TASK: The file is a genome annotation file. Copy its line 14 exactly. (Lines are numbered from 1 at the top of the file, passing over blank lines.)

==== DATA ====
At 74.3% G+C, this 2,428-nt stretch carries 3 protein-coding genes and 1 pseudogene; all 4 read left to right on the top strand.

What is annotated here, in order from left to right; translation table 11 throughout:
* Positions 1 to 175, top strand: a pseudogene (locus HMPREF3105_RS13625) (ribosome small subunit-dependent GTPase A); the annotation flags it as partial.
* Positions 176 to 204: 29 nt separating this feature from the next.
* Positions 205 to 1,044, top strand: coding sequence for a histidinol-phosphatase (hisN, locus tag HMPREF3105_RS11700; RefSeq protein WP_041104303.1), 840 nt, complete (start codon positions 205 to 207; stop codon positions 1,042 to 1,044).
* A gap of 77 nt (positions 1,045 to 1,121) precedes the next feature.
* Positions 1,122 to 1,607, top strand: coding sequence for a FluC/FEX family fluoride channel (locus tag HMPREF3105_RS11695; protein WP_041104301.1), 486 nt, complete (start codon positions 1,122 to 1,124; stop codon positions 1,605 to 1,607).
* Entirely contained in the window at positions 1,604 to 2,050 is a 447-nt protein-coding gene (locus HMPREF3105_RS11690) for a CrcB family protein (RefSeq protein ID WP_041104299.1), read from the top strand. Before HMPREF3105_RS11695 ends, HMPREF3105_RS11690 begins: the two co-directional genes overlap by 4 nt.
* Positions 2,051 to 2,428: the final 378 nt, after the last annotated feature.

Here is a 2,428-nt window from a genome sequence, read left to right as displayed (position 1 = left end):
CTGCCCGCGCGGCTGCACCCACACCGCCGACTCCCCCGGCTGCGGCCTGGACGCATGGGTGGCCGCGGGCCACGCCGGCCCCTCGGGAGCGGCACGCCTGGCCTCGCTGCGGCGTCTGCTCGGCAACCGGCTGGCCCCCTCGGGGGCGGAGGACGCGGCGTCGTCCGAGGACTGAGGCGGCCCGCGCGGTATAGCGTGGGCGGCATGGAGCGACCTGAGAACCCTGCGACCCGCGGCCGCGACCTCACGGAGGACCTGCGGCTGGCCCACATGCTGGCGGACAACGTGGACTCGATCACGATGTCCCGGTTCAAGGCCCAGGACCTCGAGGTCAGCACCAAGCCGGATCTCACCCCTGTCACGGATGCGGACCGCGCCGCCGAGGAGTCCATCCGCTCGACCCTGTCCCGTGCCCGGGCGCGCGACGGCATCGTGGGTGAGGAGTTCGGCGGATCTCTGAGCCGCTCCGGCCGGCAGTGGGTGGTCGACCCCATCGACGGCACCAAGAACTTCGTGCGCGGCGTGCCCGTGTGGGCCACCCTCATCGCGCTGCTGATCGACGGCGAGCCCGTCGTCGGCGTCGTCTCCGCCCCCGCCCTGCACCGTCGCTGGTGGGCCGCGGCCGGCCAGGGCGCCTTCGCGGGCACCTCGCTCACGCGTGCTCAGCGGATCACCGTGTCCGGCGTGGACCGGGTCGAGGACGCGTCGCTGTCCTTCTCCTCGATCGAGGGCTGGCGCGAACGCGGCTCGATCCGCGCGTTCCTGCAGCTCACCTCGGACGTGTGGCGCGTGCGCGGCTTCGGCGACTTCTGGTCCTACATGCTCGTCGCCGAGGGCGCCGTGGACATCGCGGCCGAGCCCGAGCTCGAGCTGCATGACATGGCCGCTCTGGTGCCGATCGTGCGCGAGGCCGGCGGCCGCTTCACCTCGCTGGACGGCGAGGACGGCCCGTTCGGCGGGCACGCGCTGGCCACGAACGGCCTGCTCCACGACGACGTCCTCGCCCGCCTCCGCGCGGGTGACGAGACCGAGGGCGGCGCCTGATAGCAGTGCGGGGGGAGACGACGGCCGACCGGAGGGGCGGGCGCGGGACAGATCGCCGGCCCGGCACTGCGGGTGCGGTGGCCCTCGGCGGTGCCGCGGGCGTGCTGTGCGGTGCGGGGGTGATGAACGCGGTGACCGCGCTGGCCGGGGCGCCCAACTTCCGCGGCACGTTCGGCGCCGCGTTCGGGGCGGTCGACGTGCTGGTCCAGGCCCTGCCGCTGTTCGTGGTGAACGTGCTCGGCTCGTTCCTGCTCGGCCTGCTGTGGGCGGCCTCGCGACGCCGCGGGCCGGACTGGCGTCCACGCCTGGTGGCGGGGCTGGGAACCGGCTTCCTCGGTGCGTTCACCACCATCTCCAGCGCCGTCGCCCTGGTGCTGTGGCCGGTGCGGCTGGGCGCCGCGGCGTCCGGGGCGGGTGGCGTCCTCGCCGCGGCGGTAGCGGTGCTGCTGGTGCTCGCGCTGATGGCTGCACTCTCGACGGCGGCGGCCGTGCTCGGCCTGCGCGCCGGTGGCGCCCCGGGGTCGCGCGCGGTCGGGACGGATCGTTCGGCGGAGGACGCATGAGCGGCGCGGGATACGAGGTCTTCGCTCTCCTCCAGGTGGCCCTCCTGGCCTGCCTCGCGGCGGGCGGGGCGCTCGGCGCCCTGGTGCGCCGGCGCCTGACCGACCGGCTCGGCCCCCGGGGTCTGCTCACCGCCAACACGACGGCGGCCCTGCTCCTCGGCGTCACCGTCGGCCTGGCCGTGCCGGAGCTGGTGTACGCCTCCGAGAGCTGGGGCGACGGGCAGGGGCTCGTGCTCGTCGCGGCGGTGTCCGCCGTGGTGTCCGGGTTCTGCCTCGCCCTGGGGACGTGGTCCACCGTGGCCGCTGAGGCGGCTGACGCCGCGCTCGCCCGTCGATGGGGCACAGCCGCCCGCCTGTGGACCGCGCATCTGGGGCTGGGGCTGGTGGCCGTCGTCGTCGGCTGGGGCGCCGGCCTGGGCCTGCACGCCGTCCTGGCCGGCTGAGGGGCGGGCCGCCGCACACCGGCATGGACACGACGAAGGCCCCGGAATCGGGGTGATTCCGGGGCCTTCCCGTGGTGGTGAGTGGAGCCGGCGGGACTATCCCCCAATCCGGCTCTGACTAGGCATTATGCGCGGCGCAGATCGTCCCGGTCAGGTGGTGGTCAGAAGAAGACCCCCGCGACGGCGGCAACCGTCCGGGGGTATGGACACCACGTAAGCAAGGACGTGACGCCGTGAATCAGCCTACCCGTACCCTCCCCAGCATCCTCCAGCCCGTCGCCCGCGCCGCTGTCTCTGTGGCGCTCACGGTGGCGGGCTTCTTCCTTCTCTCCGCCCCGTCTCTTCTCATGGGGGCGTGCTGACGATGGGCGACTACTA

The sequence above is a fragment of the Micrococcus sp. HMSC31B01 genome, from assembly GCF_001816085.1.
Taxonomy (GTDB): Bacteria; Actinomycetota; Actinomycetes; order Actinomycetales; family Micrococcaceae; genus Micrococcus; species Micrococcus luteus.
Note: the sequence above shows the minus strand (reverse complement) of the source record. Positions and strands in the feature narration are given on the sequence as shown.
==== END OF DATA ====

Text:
Note: the sequence above shows the minus strand (reverse complement) of the source record. Positions and strands in the feature narration are given on the sequence as shown.